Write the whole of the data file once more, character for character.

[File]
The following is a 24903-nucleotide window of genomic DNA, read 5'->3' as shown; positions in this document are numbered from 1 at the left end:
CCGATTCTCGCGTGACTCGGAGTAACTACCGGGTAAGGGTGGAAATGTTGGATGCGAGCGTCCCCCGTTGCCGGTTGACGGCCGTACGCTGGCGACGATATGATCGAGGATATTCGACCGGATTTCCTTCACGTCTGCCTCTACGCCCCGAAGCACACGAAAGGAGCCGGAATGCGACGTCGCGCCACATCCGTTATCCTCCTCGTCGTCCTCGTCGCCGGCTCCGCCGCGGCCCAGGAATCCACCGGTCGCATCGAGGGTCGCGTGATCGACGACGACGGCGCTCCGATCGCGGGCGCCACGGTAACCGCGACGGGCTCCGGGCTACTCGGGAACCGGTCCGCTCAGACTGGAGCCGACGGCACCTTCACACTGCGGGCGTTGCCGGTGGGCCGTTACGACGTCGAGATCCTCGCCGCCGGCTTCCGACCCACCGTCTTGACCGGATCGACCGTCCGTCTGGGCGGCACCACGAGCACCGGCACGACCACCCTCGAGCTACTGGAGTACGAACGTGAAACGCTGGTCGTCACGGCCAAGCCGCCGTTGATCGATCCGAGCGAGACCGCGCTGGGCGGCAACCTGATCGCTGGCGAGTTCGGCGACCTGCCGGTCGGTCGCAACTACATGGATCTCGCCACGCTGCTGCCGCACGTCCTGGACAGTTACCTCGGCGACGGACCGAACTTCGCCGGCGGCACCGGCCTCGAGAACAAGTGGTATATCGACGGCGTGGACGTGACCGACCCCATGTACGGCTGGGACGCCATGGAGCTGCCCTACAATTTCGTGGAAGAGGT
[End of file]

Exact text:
The following is a 24903-nucleotide window of genomic DNA, read 5'->3' as shown; positions in this document are numbered from 1 at the left end:
CCGATTCTCGCGTGACTCGGAGTAACTACCGGGTAAGGGTGGAAATGTTGGATGCGAGCGTCCCCCGTTGCCGGTTGACGGCCGTACGCTGGCGACGATATGATCGAGGATATTCGACCGGATTTCCTTCACGTCTGCCTCTACGCCCCGAAGCACACGAAAGGAGCCGGAATGCGACGTCGCGCCACATCCGTTATCCTCCTCGTCGTCCTCGTCGCCGGCTCCGCCGCGGCCCAGGAATCCACCGGTCGCATCGAGGGTCGCGTGATCGACGACGACGGCGCTCCGATCGCGGGCGCCACGGTAACCGCGACGGGCTCCGGGCTACTCGGGAACCGGTCCGCTCAGACTGGAGCCGACGGCACCTTCACACTGCGGGCGTTGCCGGTGGGCCGTTACGACGTCGAGATCCTCGCCGCCGGCTTCCGACCCACCGTCTTGACCGGATCGACCGTCCGTCTGGGCGGCACCACGAGCACCGGCACGACCACCCTCGAGCTACTGGAGTACGAACGTGAAACGCTGGTCGTCACGGCCAAGCCGCCGTTGATCGATCCGAGCGAGACCGCGCTGGGCGGCAACCTGATCGCTGGCGAGTTCGGCGACCTGCCGGTCGGTCGCAACTACATGGATCTCGCCACGCTGCTGCCGCACGTCCTGGACAGTTACCTCGGCGACGGACCGAACTTCGCCGGCGGCACCGGCCTCGAGAACAAGTGGTATATCGACGGCGTGGACGTGACCGACCCCATGTACGGCTGGGACGCCATGGAGCTGCCCTACAATTTCGTGGAAGAGGT